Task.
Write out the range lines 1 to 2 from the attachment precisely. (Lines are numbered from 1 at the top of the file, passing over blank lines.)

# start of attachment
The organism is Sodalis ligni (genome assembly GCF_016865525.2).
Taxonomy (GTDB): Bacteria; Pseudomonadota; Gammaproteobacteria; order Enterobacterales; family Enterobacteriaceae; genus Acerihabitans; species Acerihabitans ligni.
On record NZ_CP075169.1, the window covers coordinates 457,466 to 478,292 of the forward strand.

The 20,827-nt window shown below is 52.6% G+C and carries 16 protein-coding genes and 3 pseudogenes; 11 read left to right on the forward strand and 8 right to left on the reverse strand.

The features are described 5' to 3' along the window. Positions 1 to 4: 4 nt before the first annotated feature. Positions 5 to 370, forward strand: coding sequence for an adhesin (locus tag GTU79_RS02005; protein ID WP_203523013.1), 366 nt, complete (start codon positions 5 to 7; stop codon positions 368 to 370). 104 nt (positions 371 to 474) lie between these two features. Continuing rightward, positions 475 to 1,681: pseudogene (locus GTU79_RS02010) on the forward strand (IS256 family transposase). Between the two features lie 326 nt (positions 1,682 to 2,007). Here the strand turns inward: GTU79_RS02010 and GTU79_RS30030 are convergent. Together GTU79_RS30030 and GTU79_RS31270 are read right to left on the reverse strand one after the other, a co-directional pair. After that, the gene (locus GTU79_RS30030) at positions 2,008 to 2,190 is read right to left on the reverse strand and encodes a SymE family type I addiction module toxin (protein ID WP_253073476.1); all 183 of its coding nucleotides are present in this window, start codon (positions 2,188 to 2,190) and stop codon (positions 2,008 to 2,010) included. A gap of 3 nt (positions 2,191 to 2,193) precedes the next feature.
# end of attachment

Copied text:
The organism is Sodalis ligni (genome assembly GCF_016865525.2).
Taxonomy (GTDB): Bacteria; Pseudomonadota; Gammaproteobacteria; order Enterobacterales; family Enterobacteriaceae; genus Acerihabitans; species Acerihabitans ligni.